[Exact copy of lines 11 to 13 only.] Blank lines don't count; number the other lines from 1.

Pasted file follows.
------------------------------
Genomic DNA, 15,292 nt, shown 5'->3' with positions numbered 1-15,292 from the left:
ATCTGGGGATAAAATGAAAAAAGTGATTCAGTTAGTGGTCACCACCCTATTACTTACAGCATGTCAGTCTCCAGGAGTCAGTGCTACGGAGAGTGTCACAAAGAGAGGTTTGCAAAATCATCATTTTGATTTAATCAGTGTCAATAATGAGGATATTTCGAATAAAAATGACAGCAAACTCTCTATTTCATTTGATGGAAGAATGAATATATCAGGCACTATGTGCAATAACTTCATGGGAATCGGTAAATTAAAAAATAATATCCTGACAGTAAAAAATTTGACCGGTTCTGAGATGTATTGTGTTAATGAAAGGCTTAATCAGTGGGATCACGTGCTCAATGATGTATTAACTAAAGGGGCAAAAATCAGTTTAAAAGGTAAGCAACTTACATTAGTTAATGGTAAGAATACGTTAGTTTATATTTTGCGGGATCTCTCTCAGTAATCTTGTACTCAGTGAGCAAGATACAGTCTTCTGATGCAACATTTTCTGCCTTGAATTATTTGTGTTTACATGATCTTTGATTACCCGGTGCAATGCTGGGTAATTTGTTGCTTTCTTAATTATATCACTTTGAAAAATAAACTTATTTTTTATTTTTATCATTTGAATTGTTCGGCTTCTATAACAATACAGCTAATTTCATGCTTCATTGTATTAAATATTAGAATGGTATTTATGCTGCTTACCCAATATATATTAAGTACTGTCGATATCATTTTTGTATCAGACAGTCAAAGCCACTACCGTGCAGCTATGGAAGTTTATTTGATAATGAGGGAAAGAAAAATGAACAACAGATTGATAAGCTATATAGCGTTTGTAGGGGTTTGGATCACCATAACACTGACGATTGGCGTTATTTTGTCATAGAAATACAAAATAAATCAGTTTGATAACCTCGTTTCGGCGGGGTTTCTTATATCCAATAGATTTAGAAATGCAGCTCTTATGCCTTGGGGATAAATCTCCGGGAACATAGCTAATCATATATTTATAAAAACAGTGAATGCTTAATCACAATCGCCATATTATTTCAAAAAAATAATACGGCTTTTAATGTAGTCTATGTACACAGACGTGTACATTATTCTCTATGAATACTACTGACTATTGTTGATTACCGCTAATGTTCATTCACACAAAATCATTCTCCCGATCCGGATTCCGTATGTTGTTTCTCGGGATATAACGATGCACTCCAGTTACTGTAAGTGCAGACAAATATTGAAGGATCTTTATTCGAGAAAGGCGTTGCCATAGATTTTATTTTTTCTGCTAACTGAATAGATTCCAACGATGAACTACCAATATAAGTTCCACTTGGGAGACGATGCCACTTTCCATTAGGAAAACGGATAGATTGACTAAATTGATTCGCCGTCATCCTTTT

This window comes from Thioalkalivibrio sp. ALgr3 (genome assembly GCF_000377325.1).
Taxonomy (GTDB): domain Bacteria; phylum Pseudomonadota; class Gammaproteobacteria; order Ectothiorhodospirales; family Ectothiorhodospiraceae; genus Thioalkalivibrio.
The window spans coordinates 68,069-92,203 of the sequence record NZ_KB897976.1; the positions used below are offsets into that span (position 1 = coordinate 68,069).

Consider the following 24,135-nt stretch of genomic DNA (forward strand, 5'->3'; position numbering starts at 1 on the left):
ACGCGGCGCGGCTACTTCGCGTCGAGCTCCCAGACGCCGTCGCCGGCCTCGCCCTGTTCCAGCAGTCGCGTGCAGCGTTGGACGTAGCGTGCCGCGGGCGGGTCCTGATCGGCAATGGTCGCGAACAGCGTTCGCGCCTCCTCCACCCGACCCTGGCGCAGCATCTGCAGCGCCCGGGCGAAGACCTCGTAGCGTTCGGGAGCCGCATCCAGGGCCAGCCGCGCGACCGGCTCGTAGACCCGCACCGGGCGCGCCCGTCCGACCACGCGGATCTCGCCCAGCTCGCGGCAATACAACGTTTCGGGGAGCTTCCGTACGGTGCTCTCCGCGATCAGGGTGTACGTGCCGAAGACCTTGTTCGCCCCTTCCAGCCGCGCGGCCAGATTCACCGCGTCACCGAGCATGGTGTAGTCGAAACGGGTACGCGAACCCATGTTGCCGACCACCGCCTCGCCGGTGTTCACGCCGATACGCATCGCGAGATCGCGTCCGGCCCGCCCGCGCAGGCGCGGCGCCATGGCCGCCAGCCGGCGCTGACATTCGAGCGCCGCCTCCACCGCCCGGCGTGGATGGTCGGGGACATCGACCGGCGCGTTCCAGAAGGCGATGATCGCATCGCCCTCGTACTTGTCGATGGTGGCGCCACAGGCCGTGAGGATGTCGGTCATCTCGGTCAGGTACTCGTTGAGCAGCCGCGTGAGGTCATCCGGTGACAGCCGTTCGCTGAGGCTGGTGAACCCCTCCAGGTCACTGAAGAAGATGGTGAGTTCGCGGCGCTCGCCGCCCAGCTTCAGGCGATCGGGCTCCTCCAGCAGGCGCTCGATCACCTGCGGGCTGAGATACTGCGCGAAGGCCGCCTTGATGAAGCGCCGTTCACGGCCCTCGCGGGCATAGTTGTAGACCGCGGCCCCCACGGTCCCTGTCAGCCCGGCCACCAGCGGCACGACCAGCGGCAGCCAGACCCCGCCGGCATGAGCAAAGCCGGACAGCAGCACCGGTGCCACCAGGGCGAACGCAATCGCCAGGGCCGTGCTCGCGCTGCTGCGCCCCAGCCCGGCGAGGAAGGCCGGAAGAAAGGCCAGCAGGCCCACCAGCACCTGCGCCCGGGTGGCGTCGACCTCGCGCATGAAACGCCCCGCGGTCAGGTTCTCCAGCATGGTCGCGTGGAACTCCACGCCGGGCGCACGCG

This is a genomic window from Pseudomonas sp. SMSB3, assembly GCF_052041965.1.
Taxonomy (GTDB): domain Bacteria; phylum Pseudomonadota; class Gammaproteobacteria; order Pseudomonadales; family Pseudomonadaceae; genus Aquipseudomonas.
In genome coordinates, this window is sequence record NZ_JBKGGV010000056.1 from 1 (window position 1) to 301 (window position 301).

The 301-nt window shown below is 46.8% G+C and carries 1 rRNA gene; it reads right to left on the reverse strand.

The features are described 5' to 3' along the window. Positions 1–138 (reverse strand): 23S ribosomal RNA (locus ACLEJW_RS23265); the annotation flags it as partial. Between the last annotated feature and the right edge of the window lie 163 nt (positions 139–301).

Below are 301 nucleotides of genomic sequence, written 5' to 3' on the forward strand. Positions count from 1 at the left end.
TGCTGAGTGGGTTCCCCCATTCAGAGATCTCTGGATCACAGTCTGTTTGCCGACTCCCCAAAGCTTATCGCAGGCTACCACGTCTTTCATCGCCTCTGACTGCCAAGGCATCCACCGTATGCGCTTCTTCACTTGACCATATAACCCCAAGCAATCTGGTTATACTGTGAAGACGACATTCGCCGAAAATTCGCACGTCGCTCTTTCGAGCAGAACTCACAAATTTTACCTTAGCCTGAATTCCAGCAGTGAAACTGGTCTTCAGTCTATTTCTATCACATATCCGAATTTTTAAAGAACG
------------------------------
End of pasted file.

The 301-nt window shown below is 46.8% G+C and carries 1 rRNA gene; it reads right to left on the reverse strand.

The features are described 5' to 3' along the window. Positions 1–138 (reverse strand): 23S ribosomal RNA (locus ACLEJW_RS23265); the annotation flags it as partial. Between the last annotated feature and the right edge of the window lie 163 nt (positions 139–301).

Below are 301 nucleotides of genomic sequence, written 5' to 3' on the forward strand. Positions count from 1 at the left end.